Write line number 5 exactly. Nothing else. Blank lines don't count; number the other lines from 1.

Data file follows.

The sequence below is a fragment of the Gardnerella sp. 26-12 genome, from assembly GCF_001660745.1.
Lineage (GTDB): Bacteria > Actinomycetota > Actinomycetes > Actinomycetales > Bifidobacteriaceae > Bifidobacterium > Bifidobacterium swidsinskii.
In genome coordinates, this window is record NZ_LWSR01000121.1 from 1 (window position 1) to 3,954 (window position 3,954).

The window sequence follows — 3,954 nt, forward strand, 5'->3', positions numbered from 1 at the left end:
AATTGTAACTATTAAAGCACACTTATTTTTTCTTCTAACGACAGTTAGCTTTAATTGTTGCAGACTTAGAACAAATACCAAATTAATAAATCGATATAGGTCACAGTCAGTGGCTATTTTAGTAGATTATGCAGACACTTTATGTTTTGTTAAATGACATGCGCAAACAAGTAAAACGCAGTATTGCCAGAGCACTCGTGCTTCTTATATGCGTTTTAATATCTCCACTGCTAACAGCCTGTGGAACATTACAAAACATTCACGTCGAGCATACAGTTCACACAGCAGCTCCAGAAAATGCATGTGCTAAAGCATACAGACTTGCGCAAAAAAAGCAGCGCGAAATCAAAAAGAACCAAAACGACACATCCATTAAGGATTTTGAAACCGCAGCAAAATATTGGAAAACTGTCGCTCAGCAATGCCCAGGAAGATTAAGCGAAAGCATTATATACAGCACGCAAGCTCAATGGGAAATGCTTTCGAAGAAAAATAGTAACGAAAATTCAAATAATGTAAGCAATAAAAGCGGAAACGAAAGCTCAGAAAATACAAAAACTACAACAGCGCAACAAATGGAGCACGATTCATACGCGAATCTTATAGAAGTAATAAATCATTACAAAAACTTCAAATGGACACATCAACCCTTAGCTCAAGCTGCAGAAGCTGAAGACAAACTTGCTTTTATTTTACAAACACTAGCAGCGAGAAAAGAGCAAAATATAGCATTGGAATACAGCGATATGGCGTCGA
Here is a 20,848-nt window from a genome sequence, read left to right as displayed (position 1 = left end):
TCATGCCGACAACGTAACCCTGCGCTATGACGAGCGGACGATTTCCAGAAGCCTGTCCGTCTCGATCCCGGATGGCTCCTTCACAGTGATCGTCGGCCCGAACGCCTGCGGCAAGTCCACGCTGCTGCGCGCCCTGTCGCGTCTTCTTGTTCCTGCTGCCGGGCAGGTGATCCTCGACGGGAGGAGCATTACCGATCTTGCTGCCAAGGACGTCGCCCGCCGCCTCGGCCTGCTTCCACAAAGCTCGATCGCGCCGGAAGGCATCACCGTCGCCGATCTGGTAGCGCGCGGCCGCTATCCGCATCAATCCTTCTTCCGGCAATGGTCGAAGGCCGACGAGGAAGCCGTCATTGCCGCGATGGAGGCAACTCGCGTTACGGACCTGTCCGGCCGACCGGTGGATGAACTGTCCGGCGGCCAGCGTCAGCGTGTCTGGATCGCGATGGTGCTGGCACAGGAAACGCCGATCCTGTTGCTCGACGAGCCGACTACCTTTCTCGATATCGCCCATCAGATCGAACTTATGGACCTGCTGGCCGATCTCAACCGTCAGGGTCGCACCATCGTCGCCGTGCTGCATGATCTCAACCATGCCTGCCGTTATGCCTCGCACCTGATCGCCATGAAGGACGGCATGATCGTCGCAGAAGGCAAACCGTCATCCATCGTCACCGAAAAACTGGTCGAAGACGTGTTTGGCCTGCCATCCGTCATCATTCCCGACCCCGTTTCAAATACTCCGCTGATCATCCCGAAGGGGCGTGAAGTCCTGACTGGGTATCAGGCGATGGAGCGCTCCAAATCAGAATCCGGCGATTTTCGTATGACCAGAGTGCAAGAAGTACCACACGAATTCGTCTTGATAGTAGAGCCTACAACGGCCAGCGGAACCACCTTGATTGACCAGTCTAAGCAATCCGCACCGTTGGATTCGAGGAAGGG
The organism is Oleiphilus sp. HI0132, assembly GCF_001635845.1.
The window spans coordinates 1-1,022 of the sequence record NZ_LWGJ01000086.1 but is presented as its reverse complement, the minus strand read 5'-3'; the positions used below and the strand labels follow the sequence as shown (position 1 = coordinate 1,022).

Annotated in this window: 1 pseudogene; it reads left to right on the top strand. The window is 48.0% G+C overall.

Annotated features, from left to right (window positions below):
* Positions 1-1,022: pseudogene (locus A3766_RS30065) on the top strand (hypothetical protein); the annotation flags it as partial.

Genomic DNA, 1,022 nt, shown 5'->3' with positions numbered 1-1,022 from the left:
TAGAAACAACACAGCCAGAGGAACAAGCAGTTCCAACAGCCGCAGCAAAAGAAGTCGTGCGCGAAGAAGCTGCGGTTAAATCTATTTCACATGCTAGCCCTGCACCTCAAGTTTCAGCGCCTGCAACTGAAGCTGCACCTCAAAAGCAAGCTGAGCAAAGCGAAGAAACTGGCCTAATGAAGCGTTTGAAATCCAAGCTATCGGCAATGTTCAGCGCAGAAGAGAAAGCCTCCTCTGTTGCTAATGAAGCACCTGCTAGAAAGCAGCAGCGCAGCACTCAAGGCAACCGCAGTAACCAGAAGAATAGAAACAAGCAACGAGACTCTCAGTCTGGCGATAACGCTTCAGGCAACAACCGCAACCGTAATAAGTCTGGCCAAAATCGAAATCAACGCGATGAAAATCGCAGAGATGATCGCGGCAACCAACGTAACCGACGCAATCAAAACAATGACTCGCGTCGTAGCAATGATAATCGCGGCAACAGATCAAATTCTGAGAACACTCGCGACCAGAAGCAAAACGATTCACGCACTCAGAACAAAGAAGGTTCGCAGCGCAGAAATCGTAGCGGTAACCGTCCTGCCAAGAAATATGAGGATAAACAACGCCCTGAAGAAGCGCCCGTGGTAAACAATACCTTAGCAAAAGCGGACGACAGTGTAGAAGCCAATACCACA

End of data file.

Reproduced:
AATTGTAACTATTAAAGCACACTTATTTTTTCTTCTAACGACAGTTAGCTTTAATTGTTGCAGACTTAGAACAAATACCAAATTAATAAATCGATATAGGTCACAGTCAGTGGCTATTTTAGTAGATTATGCAGACACTTTATGTTTTGTTAAATGACATGCGCAAACAAGTAAAACGCAGTATTGCCAGAGCACTCGTGCTTCTTATATGCGTTTTAATATCTCCACTGCTAACAGCCTGTGGAACATTACAAAACATTCACGTCGAGCATACAGTTCACACAGCAGCTCCAGAAAATGCATGTGCTAAAGCATACAGACTTGCGCAAAAAAAGCAGCGCGAAATCAAAAAGAACCAAAACGACACATCCATTAAGGATTTTGAAACCGCAGCAAAATATTGGAAAACTGTCGCTCAGCAATGCCCAGGAAGATTAAGCGAAAGCATTATATACAGCACGCAAGCTCAATGGGAAATGCTTTCGAAGAAAAATAGTAACGAAAATTCAAATAATGTAAGCAATAAAAGCGGAAACGAAAGCTCAGAAAATACAAAAACTACAACAGCGCAACAAATGGAGCACGATTCATACGCGAATCTTATAGAAGTAATAAATCATTACAAAAACTTCAAATGGACACATCAACCCTTAGCTCAAGCTGCAGAAGCTGAAGACAAACTTGCTTTTATTTTACAAACACTAGCAGCGAGAAAAGAGCAAAATATAGCATTGGAATACAGCGATATGGCGTCGA